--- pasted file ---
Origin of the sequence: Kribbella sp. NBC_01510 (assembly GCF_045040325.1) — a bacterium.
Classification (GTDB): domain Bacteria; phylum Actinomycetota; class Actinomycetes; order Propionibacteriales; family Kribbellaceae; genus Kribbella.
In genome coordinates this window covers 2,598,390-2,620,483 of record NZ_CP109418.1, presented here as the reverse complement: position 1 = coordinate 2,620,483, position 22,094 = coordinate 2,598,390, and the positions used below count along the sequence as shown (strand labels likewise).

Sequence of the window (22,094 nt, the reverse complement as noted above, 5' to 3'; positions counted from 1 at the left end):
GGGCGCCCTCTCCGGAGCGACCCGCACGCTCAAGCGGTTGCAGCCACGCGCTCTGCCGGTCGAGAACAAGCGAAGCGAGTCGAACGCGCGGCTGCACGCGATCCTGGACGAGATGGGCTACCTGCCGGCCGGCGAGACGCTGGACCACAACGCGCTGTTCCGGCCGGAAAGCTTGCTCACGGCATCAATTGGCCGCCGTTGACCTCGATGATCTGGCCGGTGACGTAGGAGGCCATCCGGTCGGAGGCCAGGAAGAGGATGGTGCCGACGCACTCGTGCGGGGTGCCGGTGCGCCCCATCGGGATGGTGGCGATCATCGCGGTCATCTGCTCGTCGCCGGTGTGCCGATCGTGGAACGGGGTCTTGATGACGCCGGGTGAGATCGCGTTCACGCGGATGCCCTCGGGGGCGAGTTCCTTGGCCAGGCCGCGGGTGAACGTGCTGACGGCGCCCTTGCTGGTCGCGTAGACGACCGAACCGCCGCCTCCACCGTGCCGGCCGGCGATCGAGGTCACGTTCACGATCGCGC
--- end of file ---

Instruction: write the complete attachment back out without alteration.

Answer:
Origin of the sequence: Kribbella sp. NBC_01510 (assembly GCF_045040325.1) — a bacterium.
Classification (GTDB): domain Bacteria; phylum Actinomycetota; class Actinomycetes; order Propionibacteriales; family Kribbellaceae; genus Kribbella.
In genome coordinates this window covers 2,598,390-2,620,483 of record NZ_CP109418.1, presented here as the reverse complement: position 1 = coordinate 2,620,483, position 22,094 = coordinate 2,598,390, and the positions used below count along the sequence as shown (strand labels likewise).

Sequence of the window (22,094 nt, the reverse complement as noted above, 5' to 3'; positions counted from 1 at the left end):
GGGCGCCCTCTCCGGAGCGACCCGCACGCTCAAGCGGTTGCAGCCACGCGCTCTGCCGGTCGAGAACAAGCGAAGCGAGTCGAACGCGCGGCTGCACGCGATCCTGGACGAGATGGGCTACCTGCCGGCCGGCGAGACGCTGGACCACAACGCGCTGTTCCGGCCGGAAAGCTTGCTCACGGCATCAATTGGCCGCCGTTGACCTCGATGATCTGGCCGGTGACGTAGGAGGCCATCCGGTCGGAGGCCAGGAAGAGGATGGTGCCGACGCACTCGTGCGGGGTGCCGGTGCGCCCCATCGGGATGGTGGCGATCATCGCGGTCATCTGCTCGTCGCCGGTGTGCCGATCGTGGAACGGGGTCTTGATGACGCCGGGTGAGATCGCGTTCACGCGGATGCCCTCGGGGGCGAGTTCCTTGGCCAGGCCGCGGGTGAACGTGCTGACGGCGCCCTTGCTGGTCGCGTAGACGACCGAACCGCCGCCTCCACCGTGCCGGCCGGCGATCGAGGTCACGTTCACGATCGCGC